On the heels of a rainout at FSU, I had dinner at the bar at Cypress, a fine-dining restaurant in downtown Tallahassee. I decided to go tapas-style and order three starters as my meal, two of which were excellent.
I began with the salad special, local organic baby spinach with red onion, goat cheese, and candied pecans, served with a poppyseed vinaigrette and topped with duck confit. I left a few poppyseeds. The duck confit was outstanding – not that I’ve ever had bad duck confit – while the spinach leaves were very fresh and unbelievably green. All the dish lacked was a little heat, because it hit so many other dimensions of flavor, from the sweetness of the pecans to the tang/acidity of the cheese and the vinaigrette to the slight bitterness in the spinach.
The second dish was a blue crab cake tower, with two crab cakes, each sitting on a tostone, then stacked on top of each other, with a jicama-melon salsa on top and a smoked onion-jalapeÃ±o tartar sauce on the bottom. The crab cakes weren’t made from lump meat, but that would be my only real complaint, as they still had great crab flavor and a red pepper kick, which was nicely complemented by the creaminess of the sauce and the faint sweetness of the melons in the salsa. The tostones were sort of irrelevant, since it required a lot of work to cut them into manageable pieces.
The last dish was a pecan-crusted quail which turned out to be a pecan-battered quail, and it was the one disappointment of the evening. The interior of the quail was undercooked, and while I know that game is typically served medium-rare, I find quail that’s cooked less than medium to be gamey in texture and flavor. The accompaniments lacked the balance of the earlier dishes, and the smoked tomato vinaigrette and sweet pickle relish created a rather low pH for the dish as a whole.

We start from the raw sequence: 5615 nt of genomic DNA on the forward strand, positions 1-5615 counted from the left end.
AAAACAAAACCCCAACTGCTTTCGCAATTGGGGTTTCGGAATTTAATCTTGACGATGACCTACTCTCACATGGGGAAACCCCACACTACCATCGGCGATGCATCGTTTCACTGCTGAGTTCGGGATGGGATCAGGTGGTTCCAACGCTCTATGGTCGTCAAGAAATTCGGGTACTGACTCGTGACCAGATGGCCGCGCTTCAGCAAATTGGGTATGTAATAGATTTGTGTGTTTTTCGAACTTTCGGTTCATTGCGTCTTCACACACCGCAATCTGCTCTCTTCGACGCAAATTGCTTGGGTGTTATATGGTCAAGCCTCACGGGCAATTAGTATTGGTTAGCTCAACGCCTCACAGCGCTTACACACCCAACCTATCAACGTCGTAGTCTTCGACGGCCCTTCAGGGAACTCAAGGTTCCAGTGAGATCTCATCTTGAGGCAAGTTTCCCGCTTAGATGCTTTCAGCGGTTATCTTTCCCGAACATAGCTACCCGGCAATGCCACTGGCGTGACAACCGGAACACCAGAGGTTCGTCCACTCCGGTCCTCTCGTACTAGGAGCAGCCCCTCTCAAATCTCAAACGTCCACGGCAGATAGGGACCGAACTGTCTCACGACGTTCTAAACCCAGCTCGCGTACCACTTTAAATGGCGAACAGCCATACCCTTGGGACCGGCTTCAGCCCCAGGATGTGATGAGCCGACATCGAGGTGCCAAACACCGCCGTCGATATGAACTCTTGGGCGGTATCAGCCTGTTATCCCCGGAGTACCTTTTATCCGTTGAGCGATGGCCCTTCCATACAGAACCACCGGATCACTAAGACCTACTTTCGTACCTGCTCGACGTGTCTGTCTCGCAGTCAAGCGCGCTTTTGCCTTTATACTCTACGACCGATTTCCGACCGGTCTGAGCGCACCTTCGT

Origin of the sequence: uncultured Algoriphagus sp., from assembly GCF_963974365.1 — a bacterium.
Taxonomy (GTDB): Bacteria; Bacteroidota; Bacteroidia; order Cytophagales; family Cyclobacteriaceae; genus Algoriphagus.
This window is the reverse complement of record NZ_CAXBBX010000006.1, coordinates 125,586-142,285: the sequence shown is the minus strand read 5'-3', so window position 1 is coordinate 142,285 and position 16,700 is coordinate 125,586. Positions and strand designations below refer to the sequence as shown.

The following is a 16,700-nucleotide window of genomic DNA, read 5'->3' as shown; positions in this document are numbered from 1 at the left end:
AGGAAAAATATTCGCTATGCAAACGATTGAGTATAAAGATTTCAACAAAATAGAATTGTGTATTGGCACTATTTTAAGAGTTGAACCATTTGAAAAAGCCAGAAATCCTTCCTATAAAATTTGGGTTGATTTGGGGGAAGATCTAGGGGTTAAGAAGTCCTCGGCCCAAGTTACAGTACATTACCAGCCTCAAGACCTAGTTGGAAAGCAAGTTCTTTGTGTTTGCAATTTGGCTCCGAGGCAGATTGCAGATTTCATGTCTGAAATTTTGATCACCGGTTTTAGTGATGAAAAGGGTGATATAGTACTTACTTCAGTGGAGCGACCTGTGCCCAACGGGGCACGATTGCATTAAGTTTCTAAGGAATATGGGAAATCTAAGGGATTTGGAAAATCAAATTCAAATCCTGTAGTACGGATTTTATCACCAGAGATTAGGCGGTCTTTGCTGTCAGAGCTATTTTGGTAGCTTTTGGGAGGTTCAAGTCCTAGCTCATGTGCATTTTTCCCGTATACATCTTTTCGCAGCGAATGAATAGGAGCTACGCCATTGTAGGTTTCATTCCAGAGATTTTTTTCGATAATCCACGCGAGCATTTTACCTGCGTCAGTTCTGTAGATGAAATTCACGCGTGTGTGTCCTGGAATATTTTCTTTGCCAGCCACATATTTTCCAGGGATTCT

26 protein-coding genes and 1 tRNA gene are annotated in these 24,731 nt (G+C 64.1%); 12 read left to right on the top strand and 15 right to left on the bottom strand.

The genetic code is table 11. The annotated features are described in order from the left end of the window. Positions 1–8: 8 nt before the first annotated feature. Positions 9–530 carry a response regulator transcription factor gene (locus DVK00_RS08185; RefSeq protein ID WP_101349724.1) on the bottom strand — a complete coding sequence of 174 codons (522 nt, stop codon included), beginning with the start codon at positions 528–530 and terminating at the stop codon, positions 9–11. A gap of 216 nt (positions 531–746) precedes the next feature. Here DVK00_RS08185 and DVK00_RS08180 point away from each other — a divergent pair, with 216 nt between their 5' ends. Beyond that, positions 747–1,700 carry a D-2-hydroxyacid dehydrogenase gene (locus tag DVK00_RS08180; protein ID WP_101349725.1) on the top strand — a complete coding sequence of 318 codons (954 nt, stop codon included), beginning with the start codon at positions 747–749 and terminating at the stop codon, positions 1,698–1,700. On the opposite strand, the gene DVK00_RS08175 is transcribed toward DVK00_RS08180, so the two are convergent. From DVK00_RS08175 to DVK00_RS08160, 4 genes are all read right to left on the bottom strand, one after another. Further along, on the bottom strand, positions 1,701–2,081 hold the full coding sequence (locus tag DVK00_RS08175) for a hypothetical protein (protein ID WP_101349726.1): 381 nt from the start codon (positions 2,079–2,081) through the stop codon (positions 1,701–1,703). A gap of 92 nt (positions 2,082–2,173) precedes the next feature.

I loved the food but was most impressed by the little things at Cypress. They make their own breads in-house every morning; my bread basket had two miniature buttermilk biscuits as well as two pieces of a fantastic sponge bread, with a perfect crust and very soft interior. Because I said it was my first time at the restaurant, I received a “gift from the kitchen,” a watermelon shooter with diced heirloom strawberries and a hint of mint in the liquid. And most impressively, even though I didn’t complain at all about the quail, the bartender, Grant, took it off of my bill because he noticed how much food I left on the dish after practically licking the previous two plates clean. It was an unnecessary step but indicative of an awareness of the importance of customer service.
â€¢ I stayed in the Fort Walton Beach area Friday night after seeing a game in Niceville and got takeout from a little Thai place in Fort Walton called Thai House. The kitchen had just closed but they were willing to make me some pad thai to go, but I’m sorry to report that it had zero taste. I was a little put off when I discovered that it had no heat; I was asked how spicy I’d like it, and I said, “Just a little bit,” after which the woman who took my order said, “Mild.” That’s not the same thing to me, and what I got was mild, not a little bit spicy.
â€¢ On the drive from Niceville to Tallahassee, there ain’t much for lunch, so I stopped at a Sonny’s BBQ, which is a chain of Q joints I’ve seen all over Florida. Don’t waste your time. Their “signature” baby-back ribs had no flavor whatsoever, while the BBQ beans were almost as blah, and the corn bread was sickeningly sweet. The only acceptable item was the fried okra, straight out of the fryer with a crispy crust made with stone-ground cornmeal.
â€¢ I hit Paschal’s in the Atlanta airport for Sunday breakfast. I ordered their chicken hash, which is more of a stew with onions and chicken stock thickened with some form of starch, although it was pretty good even if it wasn’t really a hash. The main problem was the service, as the waitress screwed up two parts of my order, and the coffee, which was what my cousins in Italy call acqua sporca – dirty water, which I could see through when I held the glass mug up to the light.